Automatic Update Notifications

Of course, no one wants to have to keep returning to a website every day just to see if anything new has been posted, which is why we offer a subscription system that delivers updates within your personally selected geographic area via RSS feed, or straight to your email (you’ll get one “daily digest” message per day).

So give it a try to get informed about pollution incidents happening in the places you care most about. And please let us know what you like, what you don’t, what you wish you could do with the Alerts. We will continually work to improve this system, so your feedback is very important!

BP Spill Stopped One Year Ago Today – 5,000 Spills Since Then

July 15, 2010 was a day of relief for many – even for folks up here in West Virginia – after 2-1/2 months watching helplessly as oil and gas billowed relentlessly into the Gulf of Mexico from BP’s runaway Macondo well. On that day one year ago, the final valve was carefully closed on an improvised “capping stack” that did the job after a string of heartbreaking failures. By that time an estimated 172 million gallons of oil had spewed directly into the Gulf, vastly exceeding the Exxon Valdez tanker spill of 1989 — making it the nation’s worst oil spill, and the world’s worst accidental spill.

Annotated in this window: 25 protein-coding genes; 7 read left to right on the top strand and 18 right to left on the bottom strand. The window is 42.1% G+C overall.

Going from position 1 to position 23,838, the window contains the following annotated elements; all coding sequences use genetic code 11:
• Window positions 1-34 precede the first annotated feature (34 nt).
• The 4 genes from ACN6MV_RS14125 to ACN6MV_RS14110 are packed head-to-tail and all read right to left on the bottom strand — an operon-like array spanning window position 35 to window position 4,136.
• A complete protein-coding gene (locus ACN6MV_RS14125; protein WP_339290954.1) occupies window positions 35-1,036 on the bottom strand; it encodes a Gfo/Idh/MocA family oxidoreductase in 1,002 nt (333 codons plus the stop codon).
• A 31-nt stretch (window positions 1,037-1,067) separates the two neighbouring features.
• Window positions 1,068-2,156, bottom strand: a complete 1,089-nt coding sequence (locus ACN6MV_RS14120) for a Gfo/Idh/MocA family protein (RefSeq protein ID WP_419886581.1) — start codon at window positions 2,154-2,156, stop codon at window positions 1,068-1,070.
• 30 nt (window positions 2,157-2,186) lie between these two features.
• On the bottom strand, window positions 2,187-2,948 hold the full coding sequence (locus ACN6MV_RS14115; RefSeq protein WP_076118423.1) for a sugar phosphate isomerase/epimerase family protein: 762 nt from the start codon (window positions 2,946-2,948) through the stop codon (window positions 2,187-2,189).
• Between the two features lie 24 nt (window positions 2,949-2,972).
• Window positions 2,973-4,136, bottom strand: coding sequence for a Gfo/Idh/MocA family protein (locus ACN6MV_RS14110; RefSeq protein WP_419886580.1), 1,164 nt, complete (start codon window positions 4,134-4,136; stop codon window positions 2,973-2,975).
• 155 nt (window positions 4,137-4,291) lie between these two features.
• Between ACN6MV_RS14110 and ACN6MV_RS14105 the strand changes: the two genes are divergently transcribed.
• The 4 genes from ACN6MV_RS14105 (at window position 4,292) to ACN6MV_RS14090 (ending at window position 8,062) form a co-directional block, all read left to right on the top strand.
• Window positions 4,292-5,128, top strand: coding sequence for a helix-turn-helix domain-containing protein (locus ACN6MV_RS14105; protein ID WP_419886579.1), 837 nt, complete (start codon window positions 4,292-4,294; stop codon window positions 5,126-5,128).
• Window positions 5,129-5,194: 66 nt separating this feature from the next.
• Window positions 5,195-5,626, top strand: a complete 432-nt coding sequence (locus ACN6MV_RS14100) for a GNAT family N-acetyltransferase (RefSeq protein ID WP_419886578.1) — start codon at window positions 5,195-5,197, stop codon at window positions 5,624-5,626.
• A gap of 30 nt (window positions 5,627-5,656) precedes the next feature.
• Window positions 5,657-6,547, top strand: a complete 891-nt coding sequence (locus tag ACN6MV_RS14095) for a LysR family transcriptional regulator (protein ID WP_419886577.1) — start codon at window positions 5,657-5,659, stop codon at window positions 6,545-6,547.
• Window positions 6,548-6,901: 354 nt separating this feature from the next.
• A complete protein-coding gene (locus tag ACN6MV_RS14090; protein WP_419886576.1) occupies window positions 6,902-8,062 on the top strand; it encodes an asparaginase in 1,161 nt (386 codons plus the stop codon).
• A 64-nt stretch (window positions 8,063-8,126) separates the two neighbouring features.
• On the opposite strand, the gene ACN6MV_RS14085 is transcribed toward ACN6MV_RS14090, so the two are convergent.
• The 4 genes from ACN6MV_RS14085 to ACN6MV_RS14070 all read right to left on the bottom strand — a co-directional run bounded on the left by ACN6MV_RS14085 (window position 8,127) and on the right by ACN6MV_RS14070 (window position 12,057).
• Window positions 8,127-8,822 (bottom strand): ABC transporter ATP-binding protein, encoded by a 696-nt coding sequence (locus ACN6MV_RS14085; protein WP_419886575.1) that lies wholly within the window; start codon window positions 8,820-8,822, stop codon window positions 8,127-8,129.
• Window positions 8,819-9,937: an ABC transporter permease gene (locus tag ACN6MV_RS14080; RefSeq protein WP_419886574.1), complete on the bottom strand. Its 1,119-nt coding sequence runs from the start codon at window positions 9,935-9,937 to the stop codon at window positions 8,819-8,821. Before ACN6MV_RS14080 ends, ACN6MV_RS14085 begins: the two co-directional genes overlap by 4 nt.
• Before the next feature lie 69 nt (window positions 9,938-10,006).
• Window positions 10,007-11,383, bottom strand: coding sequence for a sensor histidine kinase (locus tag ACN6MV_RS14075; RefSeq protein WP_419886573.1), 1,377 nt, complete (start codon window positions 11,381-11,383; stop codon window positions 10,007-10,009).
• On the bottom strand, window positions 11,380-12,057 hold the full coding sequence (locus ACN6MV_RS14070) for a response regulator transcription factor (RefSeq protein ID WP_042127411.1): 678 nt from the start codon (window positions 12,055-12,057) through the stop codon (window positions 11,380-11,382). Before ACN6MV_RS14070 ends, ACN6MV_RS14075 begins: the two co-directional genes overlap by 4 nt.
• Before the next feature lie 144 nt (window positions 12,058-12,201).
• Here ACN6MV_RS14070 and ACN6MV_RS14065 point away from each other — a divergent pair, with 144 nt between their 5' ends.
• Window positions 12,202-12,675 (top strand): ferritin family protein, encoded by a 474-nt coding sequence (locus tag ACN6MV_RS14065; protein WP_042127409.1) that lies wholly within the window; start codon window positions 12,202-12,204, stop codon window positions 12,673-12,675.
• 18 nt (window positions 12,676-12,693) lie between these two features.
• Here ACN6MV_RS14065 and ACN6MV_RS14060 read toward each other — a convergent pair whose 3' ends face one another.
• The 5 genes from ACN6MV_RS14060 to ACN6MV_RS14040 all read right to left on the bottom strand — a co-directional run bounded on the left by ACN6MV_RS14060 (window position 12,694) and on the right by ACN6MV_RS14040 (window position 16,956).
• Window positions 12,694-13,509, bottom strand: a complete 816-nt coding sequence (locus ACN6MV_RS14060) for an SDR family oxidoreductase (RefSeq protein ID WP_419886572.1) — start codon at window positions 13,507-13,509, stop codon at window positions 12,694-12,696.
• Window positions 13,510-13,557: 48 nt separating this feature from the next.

Photo from “spill cam” showing oil flow shut off at last on July 15, 2010

After cumulatively covering an area the size of Oklahoma, the massive oil slicks on the Gulf’s surface began to dissipate almost immediately under the steady assault of evaporation, wind and wave action, biodegradation, photolysis, and cleanup efforts. We last observed significant oil slicks on satellite images taken July 28. But unknown amounts of oil and chemical dispersant lingered beneath the ocean’s surface, out of sight, with an uncertain fate and as-yet untallied environmental consequences.  What is clear is that this spill caused significant economic damage to the Gulf seafood and tourism industries, upsetting the lives and livelihoods of people as far away as Virginia. And oil from the spill continues to wash ashore along the Gulf coast.